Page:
Earth Planet. Sci. Lett. 10.1016/j.epsl.2015.07.008 (2015).

  5. Taste

    Does this taste fatty to you?

    1. Laura Schuhmacher

    Fat, like sweetness, sourness, bitterness, and saltiness, may be a distinct taste


    Just as food can be too salty or too sweet, we also complain if food is too oily or fatty. But is that judgement based on the distinct taste of fat, or is it just a mix of other basic tastes and textures? Running et al. now report that our primary taste senses have a previously unknown sibling, dubbed “oleogustus.” They asked 48 volunteers to sort 15 taste samples by quality, and most of them could distinguish long-chained nonesterified fatty acids (NEFAs) such as oleic acid from sweet, sour, salty, bitter, and umami substances, whereas short-chained NEFAs such as citric acid tasted sour. The results may be important to the food industry, such as when selecting fat replacers.

    Chem. Senses 10.1093/chemse/bjv036 (2015).

  6. Heart Disease

    A cadherin gene enters MVP territory

    1. Paula A. Kiberstis

    The average human heart beats about 100,000 times daily. With each beat, the heart's four valves open and close tightly in a synchronized fashion, ensuring that blood flows in only one direction. For the 1 in 40 people with mitral valve prolapse (MVP), the valve between the heart's two left chambers does not close properly, which can cause blood to leak backward, reducing the heart's efficiency. Durst et al. studied three families predisposed to MVP and found mutations in a gene coding for a specific cadherin, a group of proteins that help cells adhere to one another. Studies in mice revealed that the mutations disrupt how cells move and organize themselves during heart valve morphogenesis.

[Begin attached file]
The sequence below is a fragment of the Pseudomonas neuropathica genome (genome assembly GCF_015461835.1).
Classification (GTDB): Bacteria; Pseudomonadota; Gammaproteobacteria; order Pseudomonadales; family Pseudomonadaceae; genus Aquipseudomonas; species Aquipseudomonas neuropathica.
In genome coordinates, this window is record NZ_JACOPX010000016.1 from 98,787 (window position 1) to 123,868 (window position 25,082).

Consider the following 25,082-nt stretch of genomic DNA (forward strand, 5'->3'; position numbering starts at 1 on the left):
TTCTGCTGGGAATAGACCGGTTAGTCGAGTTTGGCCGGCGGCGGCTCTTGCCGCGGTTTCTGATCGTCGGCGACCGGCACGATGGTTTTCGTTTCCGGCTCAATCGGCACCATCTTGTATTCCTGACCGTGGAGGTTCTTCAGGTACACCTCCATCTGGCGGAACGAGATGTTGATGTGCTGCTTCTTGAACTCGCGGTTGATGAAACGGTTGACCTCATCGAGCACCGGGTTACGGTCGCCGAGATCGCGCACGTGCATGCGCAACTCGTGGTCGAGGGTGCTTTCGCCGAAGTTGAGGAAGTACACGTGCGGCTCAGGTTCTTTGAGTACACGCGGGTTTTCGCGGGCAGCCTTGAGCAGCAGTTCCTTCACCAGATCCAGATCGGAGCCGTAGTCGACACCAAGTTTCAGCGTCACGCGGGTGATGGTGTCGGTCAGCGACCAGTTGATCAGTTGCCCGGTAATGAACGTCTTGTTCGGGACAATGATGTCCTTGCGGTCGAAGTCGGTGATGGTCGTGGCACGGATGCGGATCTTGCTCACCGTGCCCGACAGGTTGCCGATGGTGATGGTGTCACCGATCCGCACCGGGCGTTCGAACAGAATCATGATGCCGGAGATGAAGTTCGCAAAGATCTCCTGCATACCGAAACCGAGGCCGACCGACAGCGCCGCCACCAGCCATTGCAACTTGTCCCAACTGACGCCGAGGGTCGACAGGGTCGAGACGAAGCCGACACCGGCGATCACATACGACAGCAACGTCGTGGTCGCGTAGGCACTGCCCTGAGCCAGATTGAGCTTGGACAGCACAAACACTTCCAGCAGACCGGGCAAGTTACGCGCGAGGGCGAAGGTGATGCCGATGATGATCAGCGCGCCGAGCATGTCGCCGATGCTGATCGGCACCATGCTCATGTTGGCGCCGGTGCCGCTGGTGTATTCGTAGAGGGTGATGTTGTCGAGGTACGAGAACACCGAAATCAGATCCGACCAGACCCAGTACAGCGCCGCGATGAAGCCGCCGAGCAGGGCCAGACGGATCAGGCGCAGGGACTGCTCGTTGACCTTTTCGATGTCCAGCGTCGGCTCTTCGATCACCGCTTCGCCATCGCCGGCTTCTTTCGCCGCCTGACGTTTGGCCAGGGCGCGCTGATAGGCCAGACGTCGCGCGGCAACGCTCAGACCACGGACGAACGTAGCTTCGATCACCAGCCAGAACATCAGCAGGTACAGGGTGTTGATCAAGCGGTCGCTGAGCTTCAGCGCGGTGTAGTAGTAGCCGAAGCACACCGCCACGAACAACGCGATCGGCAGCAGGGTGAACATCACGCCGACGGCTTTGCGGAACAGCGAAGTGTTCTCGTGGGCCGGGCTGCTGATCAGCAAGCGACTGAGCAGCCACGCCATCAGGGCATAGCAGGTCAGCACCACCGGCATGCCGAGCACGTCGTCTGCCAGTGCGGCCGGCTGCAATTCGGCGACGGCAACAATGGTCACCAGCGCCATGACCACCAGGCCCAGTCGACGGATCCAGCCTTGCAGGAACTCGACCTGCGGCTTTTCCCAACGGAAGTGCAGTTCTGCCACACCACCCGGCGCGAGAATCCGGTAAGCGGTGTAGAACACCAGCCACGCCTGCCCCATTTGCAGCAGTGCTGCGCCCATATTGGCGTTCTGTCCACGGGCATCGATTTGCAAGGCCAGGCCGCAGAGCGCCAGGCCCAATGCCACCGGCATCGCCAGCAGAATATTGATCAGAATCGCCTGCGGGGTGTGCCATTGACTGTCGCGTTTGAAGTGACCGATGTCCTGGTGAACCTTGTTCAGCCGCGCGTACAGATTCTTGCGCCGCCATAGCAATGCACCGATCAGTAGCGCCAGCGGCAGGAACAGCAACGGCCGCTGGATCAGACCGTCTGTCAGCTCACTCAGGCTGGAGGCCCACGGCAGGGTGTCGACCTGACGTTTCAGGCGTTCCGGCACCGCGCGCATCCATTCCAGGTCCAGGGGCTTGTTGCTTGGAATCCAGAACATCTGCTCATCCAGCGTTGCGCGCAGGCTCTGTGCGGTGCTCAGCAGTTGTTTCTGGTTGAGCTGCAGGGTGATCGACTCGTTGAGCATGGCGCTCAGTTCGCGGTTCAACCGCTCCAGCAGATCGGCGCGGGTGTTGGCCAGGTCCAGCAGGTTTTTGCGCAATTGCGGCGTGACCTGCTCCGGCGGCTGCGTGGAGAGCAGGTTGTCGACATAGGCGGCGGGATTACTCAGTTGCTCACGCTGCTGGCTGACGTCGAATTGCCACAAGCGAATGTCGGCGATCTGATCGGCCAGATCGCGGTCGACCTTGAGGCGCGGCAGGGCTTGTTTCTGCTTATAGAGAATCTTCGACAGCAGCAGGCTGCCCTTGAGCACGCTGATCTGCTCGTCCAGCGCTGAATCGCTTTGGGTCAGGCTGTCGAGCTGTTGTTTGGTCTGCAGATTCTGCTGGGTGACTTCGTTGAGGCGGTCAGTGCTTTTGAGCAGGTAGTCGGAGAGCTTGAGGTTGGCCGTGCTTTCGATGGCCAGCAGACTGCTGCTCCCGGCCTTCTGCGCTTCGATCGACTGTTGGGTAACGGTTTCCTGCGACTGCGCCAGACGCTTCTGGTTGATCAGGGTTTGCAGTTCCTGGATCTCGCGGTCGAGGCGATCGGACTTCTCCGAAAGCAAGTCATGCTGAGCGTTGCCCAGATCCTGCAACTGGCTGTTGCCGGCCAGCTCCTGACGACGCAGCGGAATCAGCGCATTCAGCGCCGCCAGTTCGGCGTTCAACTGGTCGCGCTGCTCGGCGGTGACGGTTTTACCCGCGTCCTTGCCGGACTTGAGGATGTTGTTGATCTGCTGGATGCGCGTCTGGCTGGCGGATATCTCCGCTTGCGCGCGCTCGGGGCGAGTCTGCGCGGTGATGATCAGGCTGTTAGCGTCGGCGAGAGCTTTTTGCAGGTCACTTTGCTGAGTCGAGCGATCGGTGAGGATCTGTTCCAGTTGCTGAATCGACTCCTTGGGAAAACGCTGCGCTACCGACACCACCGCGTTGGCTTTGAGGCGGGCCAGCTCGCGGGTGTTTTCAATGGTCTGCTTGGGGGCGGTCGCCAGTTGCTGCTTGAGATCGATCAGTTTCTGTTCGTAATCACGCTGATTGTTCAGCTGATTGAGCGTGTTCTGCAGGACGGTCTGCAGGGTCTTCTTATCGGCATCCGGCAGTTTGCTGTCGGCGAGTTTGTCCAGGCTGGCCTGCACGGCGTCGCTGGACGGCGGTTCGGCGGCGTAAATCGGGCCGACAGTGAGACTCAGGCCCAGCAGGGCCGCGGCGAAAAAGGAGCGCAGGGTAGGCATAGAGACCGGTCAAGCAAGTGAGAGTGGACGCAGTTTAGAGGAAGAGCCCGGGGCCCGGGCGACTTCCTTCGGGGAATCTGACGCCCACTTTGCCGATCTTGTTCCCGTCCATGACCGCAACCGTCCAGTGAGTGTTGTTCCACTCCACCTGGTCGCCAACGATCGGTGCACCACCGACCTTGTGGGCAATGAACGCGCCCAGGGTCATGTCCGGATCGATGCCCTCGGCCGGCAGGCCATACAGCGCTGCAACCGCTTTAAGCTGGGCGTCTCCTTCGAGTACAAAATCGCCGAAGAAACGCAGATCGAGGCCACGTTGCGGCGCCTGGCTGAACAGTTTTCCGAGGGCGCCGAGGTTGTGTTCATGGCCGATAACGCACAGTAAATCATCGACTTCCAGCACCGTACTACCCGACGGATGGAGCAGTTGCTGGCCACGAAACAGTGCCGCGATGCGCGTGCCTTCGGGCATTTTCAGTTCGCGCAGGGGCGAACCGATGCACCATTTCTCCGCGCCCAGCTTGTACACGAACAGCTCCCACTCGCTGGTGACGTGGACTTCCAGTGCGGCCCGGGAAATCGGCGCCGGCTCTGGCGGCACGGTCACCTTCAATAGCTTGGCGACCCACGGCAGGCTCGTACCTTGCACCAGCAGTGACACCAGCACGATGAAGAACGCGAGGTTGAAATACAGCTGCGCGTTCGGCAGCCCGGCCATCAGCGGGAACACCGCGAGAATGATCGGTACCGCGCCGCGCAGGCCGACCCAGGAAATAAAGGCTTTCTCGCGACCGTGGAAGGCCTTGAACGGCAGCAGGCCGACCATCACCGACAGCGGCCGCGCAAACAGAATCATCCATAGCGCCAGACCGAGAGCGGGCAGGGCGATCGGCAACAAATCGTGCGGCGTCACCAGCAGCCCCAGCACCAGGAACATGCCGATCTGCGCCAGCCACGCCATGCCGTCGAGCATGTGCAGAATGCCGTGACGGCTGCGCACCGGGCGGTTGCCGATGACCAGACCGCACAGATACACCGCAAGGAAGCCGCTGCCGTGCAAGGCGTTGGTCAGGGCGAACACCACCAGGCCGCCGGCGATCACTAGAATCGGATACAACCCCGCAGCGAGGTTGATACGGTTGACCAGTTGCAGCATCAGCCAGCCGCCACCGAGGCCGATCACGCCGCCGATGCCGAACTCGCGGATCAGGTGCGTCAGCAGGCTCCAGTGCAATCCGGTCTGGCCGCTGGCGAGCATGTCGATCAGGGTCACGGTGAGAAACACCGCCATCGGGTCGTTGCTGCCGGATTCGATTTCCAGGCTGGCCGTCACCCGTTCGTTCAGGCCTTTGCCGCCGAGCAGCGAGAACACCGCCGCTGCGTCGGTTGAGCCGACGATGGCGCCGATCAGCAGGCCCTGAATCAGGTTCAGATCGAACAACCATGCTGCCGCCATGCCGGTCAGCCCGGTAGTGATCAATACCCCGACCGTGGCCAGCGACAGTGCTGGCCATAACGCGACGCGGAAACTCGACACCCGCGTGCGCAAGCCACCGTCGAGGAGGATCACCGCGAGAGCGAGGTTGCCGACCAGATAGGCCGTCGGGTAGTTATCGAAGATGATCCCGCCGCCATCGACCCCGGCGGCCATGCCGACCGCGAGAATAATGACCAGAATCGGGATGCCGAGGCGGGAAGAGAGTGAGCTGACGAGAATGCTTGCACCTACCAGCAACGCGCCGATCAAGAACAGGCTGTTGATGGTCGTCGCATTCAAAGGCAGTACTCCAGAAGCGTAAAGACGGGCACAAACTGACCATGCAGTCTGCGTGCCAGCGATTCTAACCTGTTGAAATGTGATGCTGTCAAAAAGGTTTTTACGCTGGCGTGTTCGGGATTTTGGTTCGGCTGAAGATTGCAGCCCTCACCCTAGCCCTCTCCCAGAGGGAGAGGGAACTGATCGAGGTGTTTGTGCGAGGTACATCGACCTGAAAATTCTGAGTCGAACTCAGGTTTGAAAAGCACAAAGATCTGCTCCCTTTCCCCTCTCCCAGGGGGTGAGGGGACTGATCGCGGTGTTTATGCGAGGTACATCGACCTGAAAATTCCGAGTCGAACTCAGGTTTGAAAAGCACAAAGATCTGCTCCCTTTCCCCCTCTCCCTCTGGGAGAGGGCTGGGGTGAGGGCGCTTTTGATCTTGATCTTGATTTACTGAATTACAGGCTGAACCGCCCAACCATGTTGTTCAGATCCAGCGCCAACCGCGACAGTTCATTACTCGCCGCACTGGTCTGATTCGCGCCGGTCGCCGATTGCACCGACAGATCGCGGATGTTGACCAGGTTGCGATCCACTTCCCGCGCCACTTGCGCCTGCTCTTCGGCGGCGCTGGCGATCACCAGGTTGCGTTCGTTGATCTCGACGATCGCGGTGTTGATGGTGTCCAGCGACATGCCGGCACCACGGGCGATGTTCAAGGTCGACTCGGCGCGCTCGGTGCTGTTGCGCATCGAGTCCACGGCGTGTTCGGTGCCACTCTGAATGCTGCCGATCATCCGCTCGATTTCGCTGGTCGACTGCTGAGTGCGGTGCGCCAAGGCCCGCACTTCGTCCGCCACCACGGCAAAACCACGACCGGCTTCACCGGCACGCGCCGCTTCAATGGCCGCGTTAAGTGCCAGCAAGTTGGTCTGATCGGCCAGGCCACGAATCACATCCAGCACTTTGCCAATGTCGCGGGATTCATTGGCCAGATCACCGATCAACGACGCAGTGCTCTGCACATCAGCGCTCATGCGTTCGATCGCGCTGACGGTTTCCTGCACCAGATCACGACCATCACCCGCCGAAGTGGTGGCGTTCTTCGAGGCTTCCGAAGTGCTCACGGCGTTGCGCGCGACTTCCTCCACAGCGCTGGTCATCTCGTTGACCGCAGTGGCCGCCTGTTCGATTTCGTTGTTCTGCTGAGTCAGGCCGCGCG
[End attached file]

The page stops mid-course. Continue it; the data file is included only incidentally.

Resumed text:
Nature 10.1038/nature14670 (2015).

  7. Computational Biology

    Deciphering function from single-cell data

    1. L. Bryan Ray

    Given their wide range of duties, cells must make tradeoffs between optimal performance and the ability to multitask. Scientists have proposed that groups of cells do this by arranging themselves in the shape of a polygon, in which cells at the vertices express distinct genes optimized for different tasks. |Korem et al. analyzed single-cell measurements of gene expression in various mouse and human tissues and confirmed that cells do organize themselves in this manner. Some tissues showed distinct clusters or well-separated cell types, whereas other tissues had cells with a continuum of gene expression profiles. Examining the gene expression patterns in the cells closest to the vertices may reveal unknown functions for such cells.

    PLOS Comput. Biol. 11, e1004224 (2015).